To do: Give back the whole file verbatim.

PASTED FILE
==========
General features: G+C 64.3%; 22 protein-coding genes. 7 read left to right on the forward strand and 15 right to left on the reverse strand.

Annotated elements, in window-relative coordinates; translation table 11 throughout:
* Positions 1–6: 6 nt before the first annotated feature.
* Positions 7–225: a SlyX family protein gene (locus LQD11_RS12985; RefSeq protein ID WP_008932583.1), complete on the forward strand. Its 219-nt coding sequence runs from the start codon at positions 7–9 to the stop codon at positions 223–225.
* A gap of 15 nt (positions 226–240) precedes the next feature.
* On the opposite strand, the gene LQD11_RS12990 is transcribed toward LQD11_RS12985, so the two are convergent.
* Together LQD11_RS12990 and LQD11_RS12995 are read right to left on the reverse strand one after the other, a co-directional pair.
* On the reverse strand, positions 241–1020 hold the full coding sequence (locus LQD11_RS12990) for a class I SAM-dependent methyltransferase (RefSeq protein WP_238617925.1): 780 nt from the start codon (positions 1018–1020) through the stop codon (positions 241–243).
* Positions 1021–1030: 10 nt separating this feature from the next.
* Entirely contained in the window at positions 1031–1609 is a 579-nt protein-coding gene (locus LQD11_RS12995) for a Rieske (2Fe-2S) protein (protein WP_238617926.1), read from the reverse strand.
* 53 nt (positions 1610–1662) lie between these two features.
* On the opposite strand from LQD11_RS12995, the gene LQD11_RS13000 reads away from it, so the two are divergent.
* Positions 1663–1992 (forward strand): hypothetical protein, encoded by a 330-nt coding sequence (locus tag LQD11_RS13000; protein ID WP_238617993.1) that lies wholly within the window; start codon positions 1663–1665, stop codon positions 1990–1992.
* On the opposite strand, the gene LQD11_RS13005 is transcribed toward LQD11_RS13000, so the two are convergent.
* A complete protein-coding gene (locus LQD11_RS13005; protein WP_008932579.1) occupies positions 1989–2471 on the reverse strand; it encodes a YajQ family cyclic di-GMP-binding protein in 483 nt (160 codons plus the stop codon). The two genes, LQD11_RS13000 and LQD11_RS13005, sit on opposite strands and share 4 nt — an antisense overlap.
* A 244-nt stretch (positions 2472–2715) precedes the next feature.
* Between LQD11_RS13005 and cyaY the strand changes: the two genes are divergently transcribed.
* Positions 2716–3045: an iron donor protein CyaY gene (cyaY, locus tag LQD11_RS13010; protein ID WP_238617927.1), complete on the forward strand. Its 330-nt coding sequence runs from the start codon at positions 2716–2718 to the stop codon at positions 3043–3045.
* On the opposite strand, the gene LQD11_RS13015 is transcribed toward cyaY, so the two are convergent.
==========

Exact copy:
General features: G+C 64.3%; 22 protein-coding genes. 7 read left to right on the forward strand and 15 right to left on the reverse strand.

Annotated elements, in window-relative coordinates; translation table 11 throughout:
* Positions 1–6: 6 nt before the first annotated feature.
* Positions 7–225: a SlyX family protein gene (locus LQD11_RS12985; RefSeq protein ID WP_008932583.1), complete on the forward strand. Its 219-nt coding sequence runs from the start codon at positions 7–9 to the stop codon at positions 223–225.
* A gap of 15 nt (positions 226–240) precedes the next feature.
* On the opposite strand, the gene LQD11_RS12990 is transcribed toward LQD11_RS12985, so the two are convergent.
* Together LQD11_RS12990 and LQD11_RS12995 are read right to left on the reverse strand one after the other, a co-directional pair.
* On the reverse strand, positions 241–1020 hold the full coding sequence (locus LQD11_RS12990) for a class I SAM-dependent methyltransferase (RefSeq protein WP_238617925.1): 780 nt from the start codon (positions 1018–1020) through the stop codon (positions 241–243).
* Positions 1021–1030: 10 nt separating this feature from the next.
* Entirely contained in the window at positions 1031–1609 is a 579-nt protein-coding gene (locus LQD11_RS12995) for a Rieske (2Fe-2S) protein (protein WP_238617926.1), read from the reverse strand.
* 53 nt (positions 1610–1662) lie between these two features.
* On the opposite strand from LQD11_RS12995, the gene LQD11_RS13000 reads away from it, so the two are divergent.
* Positions 1663–1992 (forward strand): hypothetical protein, encoded by a 330-nt coding sequence (locus tag LQD11_RS13000; protein ID WP_238617993.1) that lies wholly within the window; start codon positions 1663–1665, stop codon positions 1990–1992.
* On the opposite strand, the gene LQD11_RS13005 is transcribed toward LQD11_RS13000, so the two are convergent.
* A complete protein-coding gene (locus LQD11_RS13005; protein WP_008932579.1) occupies positions 1989–2471 on the reverse strand; it encodes a YajQ family cyclic di-GMP-binding protein in 483 nt (160 codons plus the stop codon). The two genes, LQD11_RS13000 and LQD11_RS13005, sit on opposite strands and share 4 nt — an antisense overlap.
* A 244-nt stretch (positions 2472–2715) precedes the next feature.
* Between LQD11_RS13005 and cyaY the strand changes: the two genes are divergently transcribed.
* Positions 2716–3045: an iron donor protein CyaY gene (cyaY, locus tag LQD11_RS13010; protein ID WP_238617927.1), complete on the forward strand. Its 330-nt coding sequence runs from the start codon at positions 2716–2718 to the stop codon at positions 3043–3045.
* On the opposite strand, the gene LQD11_RS13015 is transcribed toward cyaY, so the two are convergent.